Some doctors have been working in remote areas on contractual basis with salaries as little as ₹14,000 pm. And hence the saying goes: You pretend to pay, we pretend to work. People lose interest in the work and deliver little. There are many qualified NRHM and Ayush doctors who can handle peripheral institutions. They also must be trained and refreshed in order to deliver the services effectively.
The issue of favouritism, like elsewhere, has been one of the biggest problems here too. As a result, transfer policies have gone haywire. Erratic transfers have happened during the last two years in the health department. Gynecologists were posted to Nyoma, Tangtse, Khalsi, Skurbuchan, creating an acute crisis at SNM hospital.
When a gynecologist was needed to be transferred to SDH Deskit, there was none available. A physician is posted at Skurbuchan, dermatologist at Digar, psychiatrist at Tangtse and so on. A gynecologist and very recently an orthopedic specialist opted for transfer to Jammu. As a result, many doctors prefer to work outside, adding to the problem.
Certainly, there is no hope of any fairness in postings in future, let alone introspective analysis of such cases. As a result, it has become a routine that doctors go to courts, challenging the transfers. Several such cases surfaced during recent years. This is happening in-spite of direct handling of these cases by the Chief Executive Councillor, LAHDC. It is well-known that there is a chronic misunderstanding between the Chief Executive Councillor and the Chief Medical Officer which is taking the toll on the management of the department.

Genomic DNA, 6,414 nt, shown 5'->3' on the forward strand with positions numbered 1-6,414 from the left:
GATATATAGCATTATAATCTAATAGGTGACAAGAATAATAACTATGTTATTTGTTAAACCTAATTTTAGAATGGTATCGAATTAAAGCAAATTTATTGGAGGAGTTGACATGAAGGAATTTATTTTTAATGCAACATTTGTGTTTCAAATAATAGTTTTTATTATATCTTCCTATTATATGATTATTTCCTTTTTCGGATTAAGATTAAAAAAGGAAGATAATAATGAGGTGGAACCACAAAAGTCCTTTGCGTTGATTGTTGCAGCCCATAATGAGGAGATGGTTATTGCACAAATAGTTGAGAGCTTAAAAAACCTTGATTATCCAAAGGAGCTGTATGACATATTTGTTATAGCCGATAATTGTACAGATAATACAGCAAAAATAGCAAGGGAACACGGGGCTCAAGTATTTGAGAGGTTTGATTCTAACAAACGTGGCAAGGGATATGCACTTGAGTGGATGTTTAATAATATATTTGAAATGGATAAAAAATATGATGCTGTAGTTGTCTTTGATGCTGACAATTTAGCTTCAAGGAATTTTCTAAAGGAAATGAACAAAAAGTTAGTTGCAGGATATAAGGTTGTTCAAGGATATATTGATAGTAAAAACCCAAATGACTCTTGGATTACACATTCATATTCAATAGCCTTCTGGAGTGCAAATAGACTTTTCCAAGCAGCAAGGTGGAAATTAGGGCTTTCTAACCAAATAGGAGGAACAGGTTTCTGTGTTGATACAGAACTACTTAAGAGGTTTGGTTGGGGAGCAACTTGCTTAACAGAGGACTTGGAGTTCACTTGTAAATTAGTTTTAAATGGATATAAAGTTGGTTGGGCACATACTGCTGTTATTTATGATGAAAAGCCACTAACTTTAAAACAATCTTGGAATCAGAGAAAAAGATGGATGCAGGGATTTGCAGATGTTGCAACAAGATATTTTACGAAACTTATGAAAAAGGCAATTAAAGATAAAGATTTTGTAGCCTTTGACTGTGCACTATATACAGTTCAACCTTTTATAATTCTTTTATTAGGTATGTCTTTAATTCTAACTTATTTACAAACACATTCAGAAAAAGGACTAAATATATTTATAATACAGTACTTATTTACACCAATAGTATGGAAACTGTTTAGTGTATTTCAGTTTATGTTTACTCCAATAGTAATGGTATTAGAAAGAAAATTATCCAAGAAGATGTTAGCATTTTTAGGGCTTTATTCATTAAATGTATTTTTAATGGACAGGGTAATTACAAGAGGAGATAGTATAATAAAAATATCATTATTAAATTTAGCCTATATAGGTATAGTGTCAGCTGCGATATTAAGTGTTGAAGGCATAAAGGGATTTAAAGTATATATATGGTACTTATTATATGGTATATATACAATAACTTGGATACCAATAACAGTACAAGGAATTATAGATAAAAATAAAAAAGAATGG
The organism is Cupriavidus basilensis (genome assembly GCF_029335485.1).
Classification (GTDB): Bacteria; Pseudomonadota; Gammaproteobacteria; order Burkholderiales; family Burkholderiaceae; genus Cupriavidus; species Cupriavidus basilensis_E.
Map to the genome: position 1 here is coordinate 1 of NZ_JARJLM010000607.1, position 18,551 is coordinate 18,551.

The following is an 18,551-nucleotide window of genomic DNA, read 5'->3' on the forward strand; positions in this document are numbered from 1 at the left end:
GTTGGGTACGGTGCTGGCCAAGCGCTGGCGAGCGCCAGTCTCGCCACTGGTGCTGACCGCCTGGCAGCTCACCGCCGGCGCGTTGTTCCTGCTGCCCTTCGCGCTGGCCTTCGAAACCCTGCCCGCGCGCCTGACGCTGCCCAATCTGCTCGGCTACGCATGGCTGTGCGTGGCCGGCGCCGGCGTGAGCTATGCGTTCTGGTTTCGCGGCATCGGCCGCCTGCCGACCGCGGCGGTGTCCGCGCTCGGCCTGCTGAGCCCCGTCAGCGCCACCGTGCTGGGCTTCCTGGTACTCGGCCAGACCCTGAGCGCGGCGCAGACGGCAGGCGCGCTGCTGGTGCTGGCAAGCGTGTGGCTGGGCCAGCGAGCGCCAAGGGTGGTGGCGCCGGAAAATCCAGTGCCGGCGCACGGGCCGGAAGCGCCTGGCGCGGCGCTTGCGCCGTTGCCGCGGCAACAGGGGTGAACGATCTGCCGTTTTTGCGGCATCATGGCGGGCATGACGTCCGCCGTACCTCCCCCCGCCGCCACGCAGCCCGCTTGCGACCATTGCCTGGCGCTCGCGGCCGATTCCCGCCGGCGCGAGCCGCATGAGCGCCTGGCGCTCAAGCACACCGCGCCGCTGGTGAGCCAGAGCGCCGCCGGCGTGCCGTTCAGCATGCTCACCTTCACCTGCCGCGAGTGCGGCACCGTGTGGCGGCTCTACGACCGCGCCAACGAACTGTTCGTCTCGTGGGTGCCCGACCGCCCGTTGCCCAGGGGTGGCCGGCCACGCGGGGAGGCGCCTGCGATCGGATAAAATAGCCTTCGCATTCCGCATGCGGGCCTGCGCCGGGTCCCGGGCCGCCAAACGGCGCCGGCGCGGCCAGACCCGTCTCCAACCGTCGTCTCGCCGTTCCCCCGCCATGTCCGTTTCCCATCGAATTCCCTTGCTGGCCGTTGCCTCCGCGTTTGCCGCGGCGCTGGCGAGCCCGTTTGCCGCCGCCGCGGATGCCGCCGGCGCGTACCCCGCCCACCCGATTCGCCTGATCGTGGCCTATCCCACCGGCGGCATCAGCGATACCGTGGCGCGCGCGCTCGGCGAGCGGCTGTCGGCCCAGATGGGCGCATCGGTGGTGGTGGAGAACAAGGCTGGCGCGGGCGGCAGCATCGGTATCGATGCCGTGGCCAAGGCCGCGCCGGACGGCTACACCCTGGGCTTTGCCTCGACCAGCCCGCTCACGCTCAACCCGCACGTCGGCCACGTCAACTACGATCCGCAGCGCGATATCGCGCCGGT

Now that the Hill Council has indulged in micromanagement of the department, its original mandate of making effective policies remain ignored or forgotten. I believe that the Council has no plans or policies regarding crucial health issues like referrals, health insurance, home care services, disaster management, and preventive healthcare of diseases like cancer, heart disease, and future disease trends. Our policymakers have no time to think on these issues.
The state admits the shortage of 1000 doctors. Every year more than 1000 doctors pass out from the medical colleges of the state and many more from colleges outside the state. Around the country and the world, prominent doctors belonging to the state are found, but they don't find a place in our own state. Certainly, they'll serve the state with zeal if suitable infrastructure and perks are provided.
More unfortunate is the situation of “artificial shortage”. A number of doctors and nurses are posted in peripheral institutions which could be handled by much fewer numbers. While the SNM hospital is reeling under the excess burden of work and resource crunch, the rationale of utilisation of resources must be considered from time to time.
The writer is a social activist and has been involved in care of patients for the last 35 years.